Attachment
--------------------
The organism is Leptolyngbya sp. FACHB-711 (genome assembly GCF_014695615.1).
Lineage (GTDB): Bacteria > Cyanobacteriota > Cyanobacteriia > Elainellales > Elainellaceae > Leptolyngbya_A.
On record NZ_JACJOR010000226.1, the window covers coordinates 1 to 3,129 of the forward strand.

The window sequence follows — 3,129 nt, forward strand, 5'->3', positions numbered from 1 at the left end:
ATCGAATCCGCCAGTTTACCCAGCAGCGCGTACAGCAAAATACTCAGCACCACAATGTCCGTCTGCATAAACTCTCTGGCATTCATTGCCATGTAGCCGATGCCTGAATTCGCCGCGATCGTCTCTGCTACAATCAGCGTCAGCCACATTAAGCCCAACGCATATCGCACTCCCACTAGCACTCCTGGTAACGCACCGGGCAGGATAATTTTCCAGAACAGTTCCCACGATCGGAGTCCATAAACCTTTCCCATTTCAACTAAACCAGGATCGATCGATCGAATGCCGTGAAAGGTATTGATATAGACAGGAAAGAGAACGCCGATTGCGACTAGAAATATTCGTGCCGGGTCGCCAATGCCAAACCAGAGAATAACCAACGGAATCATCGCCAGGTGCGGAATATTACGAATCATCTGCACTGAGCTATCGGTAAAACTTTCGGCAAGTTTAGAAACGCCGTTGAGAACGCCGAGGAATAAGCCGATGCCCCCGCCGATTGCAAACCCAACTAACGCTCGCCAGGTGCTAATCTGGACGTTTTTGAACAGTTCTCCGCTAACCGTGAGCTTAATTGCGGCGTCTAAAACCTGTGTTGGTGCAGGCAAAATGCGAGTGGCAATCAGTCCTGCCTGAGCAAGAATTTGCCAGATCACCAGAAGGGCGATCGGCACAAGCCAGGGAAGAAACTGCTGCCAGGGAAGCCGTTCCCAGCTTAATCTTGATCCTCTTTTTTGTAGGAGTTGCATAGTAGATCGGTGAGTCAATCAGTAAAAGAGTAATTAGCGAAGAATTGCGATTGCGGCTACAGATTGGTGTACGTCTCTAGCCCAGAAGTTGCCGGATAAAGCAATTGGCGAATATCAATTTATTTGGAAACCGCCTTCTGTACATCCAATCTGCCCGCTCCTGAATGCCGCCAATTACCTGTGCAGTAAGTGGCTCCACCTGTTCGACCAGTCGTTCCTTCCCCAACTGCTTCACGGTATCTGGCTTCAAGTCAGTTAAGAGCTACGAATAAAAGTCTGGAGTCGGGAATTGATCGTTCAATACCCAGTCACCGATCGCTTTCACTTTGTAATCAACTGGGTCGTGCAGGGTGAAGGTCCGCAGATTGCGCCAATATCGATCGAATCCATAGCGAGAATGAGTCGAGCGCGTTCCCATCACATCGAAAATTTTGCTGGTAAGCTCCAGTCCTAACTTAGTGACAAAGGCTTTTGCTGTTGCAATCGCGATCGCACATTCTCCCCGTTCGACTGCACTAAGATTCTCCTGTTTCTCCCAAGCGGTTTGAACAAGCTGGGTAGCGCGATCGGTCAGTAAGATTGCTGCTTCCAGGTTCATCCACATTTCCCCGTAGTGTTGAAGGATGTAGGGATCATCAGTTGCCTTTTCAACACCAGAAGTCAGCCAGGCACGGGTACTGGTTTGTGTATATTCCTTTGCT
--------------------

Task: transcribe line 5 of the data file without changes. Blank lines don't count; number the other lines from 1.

ATCGAATCCGCCAGTTTACCCAGCAGCGCGTACAGCAAAATACTCAGCACCACAATGTCCGTCTGCATAAACTCTCTGGCATTCATTGCCATGTAGCCGATGCCTGAATTCGCCGCGATCGTCTCTGCTACAATCAGCGTCAGCCACATTAAGCCCAACGCATATCGCACTCCCACTAGCACTCCTGGTAACGCACCGGGCAGGATAATTTTCCAGAACAGTTCCCACGATCGGAGTCCATAAACCTTTCCCATTTCAACTAAACCAGGATCGATCGATCGAATGCCGTGAAAGGTATTGATATAGACAGGAAAGAGAACGCCGATTGCGACTAGAAATATTCGTGCCGGGTCGCCAATGCCAAACCAGAGAATAACCAACGGAATCATCGCCAGGTGCGGAATATTACGAATCATCTGCACTGAGCTATCGGTAAAACTTTCGGCAAGTTTAGAAACGCCGTTGAGAACGCCGAGGAATAAGCCGATGCCCCCGCCGATTGCAAACCCAACTAACGCTCGCCAGGTGCTAATCTGGACGTTTTTGAACAGTTCTCCGCTAACCGTGAGCTTAATTGCGGCGTCTAAAACCTGTGTTGGTGCAGGCAAAATGCGAGTGGCAATCAGTCCTGCCTGAGCAAGAATTTGCCAGATCACCAGAAGGGCGATCGGCACAAGCCAGGGAAGAAACTGCTGCCAGGGAAGCCGTTCCCAGCTTAATCTTGATCCTCTTTTTTGTAGGAGTTGCATAGTAGATCGGTGAGTCAATCAGTAAAAGAGTAATTAGCGAAGAATTGCGATTGCGGCTACAGATTGGTGTACGTCTCTAGCCCAGAAGTTGCCGGATAAAGCAATTGGCGAATATCAATTTATTTGGAAACCGCCTTCTGTACATCCAATCTGCCCGCTCCTGAATGCCGCCAATTACCTGTGCAGTAAGTGGCTCCACCTGTTCGACCAGTCGTTCCTTCCCCAACTGCTTCACGGTATCTGGCTTCAAGTCAGTTAAGAGCTACGAATAAAAGTCTGGAGTCGGGAATTGATCGTTCAATACCCAGTCACCGATCGCTTTCACTTTGTAATCAACTGGGTCGTGCAGGGTGAAGGTCCGCAGATTGCGCCAATATCGATCGAATCCATAGCGAGAATGAGTCGAGCGCGTTCCCATCACATCGAAAATTTTGCTGGTAAGCTCCAGTCCTAACTTAGTGACAAAGGCTTTTGCTGTTGCAATCGCGATCGCACATTCTCCCCGTTCGACTGCACTAAGATTCTCCTGTTTCTCCCAAGCGGTTTGAACAAGCTGGGTAGCGCGATCGGTCAGTAAGATTGCTGCTTCCAGGTTCATCCACATTTCCCCGTAGTGTTGAAGGATGTAGGGATCATCAGTTGCCTTTTCAACACCAGAAGTCAGCCAGGCACGGGTACTGGTTTGTGTATATTCCTTTGCT